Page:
Spend this past weekend BBQ hopping and now you need to buckle back down before the buckle snaps?

Instead of spending the next week pulling belt buckle shrapnel out of your gut, get rid of it with these metabolic combos.

The goal of these metabolic pairings is to drastically jack up fat use for fuel by increasing energy expenditure and stimulating the release of free-fatty acids. These fatty acids are shuttled into the bloodstream thanks to an elevation in growth hormone brought on by an increase in lactate production (which acidifies the whole body).

The best way to create this ideal internal environment is by using a combo of one weighted, relatively heavy exercise, and one high-speed, lower load movement (an abdominal drill is also added to the mix in the more advanced versions).

The Engine Principles

With these metabolic pairings, there are two key points to respect called "the engine principles."

Engine Principle #1: The bigger the engine, the more fuel you burn.

In other words, you want to simultaneously involve as much muscle mass as possible, both in the strength and speed exercises.

Engine Principle #2: The faster you go, the more fuel the engine uses.

When doing this type of training, you should emphasize speed of movement and avoid any pauses during the execution of each drill. For example, once a repetition is completed, you immediately start the next one.

Metabolic Pairings

It's time to get down to it with some of my favorite combos.

Combo 1A: Clean-Grip Power Pull and Burpees (Level I)

The clean-grip power pull offers many of the benefits of the Olympic lifts since it's basically the pulling part of these movements. But to make it effective, you must really use a powerful thrust of both your arms and legs (ahem, engine principle).

To do so, lower the bar like in a Romanian deadlift and then explode upward, bringing the bar to your sternum (much like an upright row) using a full lower body extension (ankles, knees, and hips) and upper body pull (arms, lower back, and traps).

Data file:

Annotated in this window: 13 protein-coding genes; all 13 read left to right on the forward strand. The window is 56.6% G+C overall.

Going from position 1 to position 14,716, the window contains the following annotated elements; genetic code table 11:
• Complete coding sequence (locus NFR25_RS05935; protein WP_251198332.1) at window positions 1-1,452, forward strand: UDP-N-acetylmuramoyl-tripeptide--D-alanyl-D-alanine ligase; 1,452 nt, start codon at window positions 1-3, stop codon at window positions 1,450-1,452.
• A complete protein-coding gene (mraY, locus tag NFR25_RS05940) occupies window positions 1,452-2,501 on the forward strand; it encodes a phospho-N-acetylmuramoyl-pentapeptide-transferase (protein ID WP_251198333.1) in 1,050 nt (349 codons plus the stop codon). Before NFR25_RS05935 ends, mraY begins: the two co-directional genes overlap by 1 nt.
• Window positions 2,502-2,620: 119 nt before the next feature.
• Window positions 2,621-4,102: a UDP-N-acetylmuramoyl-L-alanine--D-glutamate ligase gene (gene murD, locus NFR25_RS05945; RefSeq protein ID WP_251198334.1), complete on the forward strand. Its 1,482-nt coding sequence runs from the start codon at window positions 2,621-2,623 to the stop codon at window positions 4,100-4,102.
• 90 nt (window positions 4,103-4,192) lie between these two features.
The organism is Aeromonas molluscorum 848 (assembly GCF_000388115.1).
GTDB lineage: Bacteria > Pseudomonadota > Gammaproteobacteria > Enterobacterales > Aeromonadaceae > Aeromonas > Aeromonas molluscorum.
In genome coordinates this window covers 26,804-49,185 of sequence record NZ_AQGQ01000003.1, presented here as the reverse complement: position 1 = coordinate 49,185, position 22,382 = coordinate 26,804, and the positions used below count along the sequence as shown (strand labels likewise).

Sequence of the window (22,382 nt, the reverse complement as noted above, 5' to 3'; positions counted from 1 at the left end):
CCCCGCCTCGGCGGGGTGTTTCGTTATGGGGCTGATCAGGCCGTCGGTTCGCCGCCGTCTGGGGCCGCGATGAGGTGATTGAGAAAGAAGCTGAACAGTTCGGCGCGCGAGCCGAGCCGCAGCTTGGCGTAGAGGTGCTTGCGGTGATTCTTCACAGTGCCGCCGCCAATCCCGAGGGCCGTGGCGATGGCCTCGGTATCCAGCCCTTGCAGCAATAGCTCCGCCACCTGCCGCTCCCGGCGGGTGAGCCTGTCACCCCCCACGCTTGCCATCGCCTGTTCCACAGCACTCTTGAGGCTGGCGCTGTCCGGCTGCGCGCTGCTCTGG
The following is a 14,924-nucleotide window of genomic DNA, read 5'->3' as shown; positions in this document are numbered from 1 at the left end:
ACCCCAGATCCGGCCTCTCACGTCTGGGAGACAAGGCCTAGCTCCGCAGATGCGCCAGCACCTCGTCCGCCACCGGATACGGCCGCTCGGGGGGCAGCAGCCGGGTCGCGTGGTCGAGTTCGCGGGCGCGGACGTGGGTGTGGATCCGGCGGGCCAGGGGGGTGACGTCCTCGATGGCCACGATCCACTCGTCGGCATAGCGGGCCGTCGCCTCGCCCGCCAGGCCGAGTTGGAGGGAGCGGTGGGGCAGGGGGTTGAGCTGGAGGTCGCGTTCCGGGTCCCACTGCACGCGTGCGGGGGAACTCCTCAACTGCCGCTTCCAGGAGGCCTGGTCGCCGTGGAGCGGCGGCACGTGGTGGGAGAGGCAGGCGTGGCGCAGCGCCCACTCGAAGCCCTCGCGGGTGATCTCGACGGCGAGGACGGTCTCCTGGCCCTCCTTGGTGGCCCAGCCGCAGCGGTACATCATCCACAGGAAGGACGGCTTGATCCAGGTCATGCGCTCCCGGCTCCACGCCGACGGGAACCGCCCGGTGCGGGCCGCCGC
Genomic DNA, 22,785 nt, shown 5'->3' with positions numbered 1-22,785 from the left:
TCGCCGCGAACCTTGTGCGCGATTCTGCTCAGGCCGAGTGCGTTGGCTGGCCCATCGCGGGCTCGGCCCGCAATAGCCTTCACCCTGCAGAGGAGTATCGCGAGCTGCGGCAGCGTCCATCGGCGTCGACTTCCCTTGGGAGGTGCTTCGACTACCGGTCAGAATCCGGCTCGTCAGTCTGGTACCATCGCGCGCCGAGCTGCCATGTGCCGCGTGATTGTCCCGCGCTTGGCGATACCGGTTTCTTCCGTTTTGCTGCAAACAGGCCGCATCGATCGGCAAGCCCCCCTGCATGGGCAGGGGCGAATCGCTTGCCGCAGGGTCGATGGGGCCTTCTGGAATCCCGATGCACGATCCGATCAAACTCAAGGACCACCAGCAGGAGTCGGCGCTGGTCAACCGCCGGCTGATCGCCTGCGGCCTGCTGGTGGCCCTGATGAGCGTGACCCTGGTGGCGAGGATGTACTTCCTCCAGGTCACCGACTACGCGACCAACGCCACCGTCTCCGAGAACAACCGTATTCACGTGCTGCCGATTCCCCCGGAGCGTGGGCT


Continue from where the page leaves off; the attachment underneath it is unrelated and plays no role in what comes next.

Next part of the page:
Since this movement is less technical than the full Olympic lifts, you can, and should do more reps, whereas you should stick to no more than six for the Olympic lifts.

A1) Clean-grip power pull
8 to 10 reps
No rest

A2) Burpees
12 to 15 reps
Rest 75 seconds

For this combo and all of the ones to follow, you can add an abdominal exercise after A2. In that case, you wouldn't rest between A2 and A3 (abdominal movement). You'd rest after the abdominal exercise.

Combo 1B: Thrusters and Burpees (Level II)

To make the thrusters even more effective for metabolic purposes, start each repetition by "power curling" the dumbbells to your shoulders. Thus, each repetition starts with your arms extended alongside your body, and you then:

1. Curl them up to the shoulders (hammer curl style)
2. Squat down
3. Stand up from the squat
4. Press the dumbbells overhead
5. Return to the starting position

A1) Thrusters
10 to 12 reps
No rest

A2) Burpees
12 to 15 reps
Rest 75 seconds

Combo 1C: Power Clean from Hang/Push Press and Burpees (Level III)

This is the most advanced version of the combo, and arguably the most effective in terms of body transformations. However, you should be somewhat efficient in the Olympic lifts before even attempting this.

Being the beast that it is, the power clean from the hang and push press movement involves the largest amount of muscle. Furthermore, it's explosive by nature, so according to the engine principles it's the most powerful body composition tool among the strength exercises.

As with other Olympic lifts, no more than six reps should be performed to avoid technical breakdown and injuries.

A1) Power clean from the hang and push press
4 to 6 reps
No rest

A2) Burpees
15 to 20 reps
Rest 75 seconds

Combo 2A: Bulgarian Squat and Shuffle Running (Level I)

Shuffle running is pretty simple: Imagine running in place, but taking extra long steps and jumping in the air slightly. The goal here is long steps and speed of movement. You switch legs in the air, but you aren't actually moving. Just move your legs as fast as you can without moving forward or backwards.